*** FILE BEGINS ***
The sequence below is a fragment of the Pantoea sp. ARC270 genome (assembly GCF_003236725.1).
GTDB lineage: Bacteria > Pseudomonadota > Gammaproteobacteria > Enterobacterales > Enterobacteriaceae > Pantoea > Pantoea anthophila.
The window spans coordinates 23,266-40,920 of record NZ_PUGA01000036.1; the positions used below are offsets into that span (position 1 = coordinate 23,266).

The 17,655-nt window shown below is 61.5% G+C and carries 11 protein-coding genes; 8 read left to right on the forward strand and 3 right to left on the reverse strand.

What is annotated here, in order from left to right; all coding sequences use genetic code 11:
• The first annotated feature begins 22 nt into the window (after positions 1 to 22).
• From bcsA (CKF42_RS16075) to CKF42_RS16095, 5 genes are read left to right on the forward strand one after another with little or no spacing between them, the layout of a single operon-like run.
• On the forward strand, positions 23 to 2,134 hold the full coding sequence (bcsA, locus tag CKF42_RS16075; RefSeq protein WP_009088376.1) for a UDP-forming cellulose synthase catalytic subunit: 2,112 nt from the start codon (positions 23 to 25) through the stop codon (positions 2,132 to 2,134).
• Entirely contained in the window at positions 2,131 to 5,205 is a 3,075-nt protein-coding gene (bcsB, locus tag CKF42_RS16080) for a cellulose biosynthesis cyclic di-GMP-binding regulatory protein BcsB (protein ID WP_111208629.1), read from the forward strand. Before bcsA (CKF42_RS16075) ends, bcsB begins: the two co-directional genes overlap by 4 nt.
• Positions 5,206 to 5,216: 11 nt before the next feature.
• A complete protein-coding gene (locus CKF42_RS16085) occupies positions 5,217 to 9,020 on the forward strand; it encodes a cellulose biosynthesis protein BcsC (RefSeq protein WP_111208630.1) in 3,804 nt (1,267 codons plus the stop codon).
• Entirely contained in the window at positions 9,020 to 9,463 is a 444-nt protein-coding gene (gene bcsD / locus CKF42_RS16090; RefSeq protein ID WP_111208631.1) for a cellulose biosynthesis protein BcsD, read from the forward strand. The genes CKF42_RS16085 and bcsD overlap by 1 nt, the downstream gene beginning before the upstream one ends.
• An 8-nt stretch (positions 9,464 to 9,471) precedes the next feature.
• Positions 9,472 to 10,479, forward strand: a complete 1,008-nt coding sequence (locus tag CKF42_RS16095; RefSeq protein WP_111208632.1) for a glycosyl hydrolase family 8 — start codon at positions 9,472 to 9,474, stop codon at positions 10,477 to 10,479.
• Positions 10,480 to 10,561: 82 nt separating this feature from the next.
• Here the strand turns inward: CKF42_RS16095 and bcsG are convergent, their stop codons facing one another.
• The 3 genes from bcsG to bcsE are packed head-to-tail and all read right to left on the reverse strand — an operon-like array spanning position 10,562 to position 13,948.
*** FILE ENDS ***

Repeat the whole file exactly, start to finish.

The sequence below is a fragment of the Pantoea sp. ARC270 genome (assembly GCF_003236725.1).
GTDB lineage: Bacteria > Pseudomonadota > Gammaproteobacteria > Enterobacterales > Enterobacteriaceae > Pantoea > Pantoea anthophila.
The window spans coordinates 23,266-40,920 of record NZ_PUGA01000036.1; the positions used below are offsets into that span (position 1 = coordinate 23,266).

The 17,655-nt window shown below is 61.5% G+C and carries 11 protein-coding genes; 8 read left to right on the forward strand and 3 right to left on the reverse strand.

What is annotated here, in order from left to right; all coding sequences use genetic code 11:
• The first annotated feature begins 22 nt into the window (after positions 1 to 22).
• From bcsA (CKF42_RS16075) to CKF42_RS16095, 5 genes are read left to right on the forward strand one after another with little or no spacing between them, the layout of a single operon-like run.
• On the forward strand, positions 23 to 2,134 hold the full coding sequence (bcsA, locus tag CKF42_RS16075; RefSeq protein WP_009088376.1) for a UDP-forming cellulose synthase catalytic subunit: 2,112 nt from the start codon (positions 23 to 25) through the stop codon (positions 2,132 to 2,134).
• Entirely contained in the window at positions 2,131 to 5,205 is a 3,075-nt protein-coding gene (bcsB, locus tag CKF42_RS16080) for a cellulose biosynthesis cyclic di-GMP-binding regulatory protein BcsB (protein ID WP_111208629.1), read from the forward strand. Before bcsA (CKF42_RS16075) ends, bcsB begins: the two co-directional genes overlap by 4 nt.
• Positions 5,206 to 5,216: 11 nt before the next feature.
• A complete protein-coding gene (locus CKF42_RS16085) occupies positions 5,217 to 9,020 on the forward strand; it encodes a cellulose biosynthesis protein BcsC (RefSeq protein WP_111208630.1) in 3,804 nt (1,267 codons plus the stop codon).
• Entirely contained in the window at positions 9,020 to 9,463 is a 444-nt protein-coding gene (gene bcsD / locus CKF42_RS16090; RefSeq protein ID WP_111208631.1) for a cellulose biosynthesis protein BcsD, read from the forward strand. The genes CKF42_RS16085 and bcsD overlap by 1 nt, the downstream gene beginning before the upstream one ends.
• An 8-nt stretch (positions 9,464 to 9,471) precedes the next feature.
• Positions 9,472 to 10,479, forward strand: a complete 1,008-nt coding sequence (locus tag CKF42_RS16095; RefSeq protein WP_111208632.1) for a glycosyl hydrolase family 8 — start codon at positions 9,472 to 9,474, stop codon at positions 10,477 to 10,479.
• Positions 10,480 to 10,561: 82 nt separating this feature from the next.
• Here the strand turns inward: CKF42_RS16095 and bcsG are convergent, their stop codons facing one another.
• The 3 genes from bcsG to bcsE are packed head-to-tail and all read right to left on the reverse strand — an operon-like array spanning position 10,562 to position 13,948.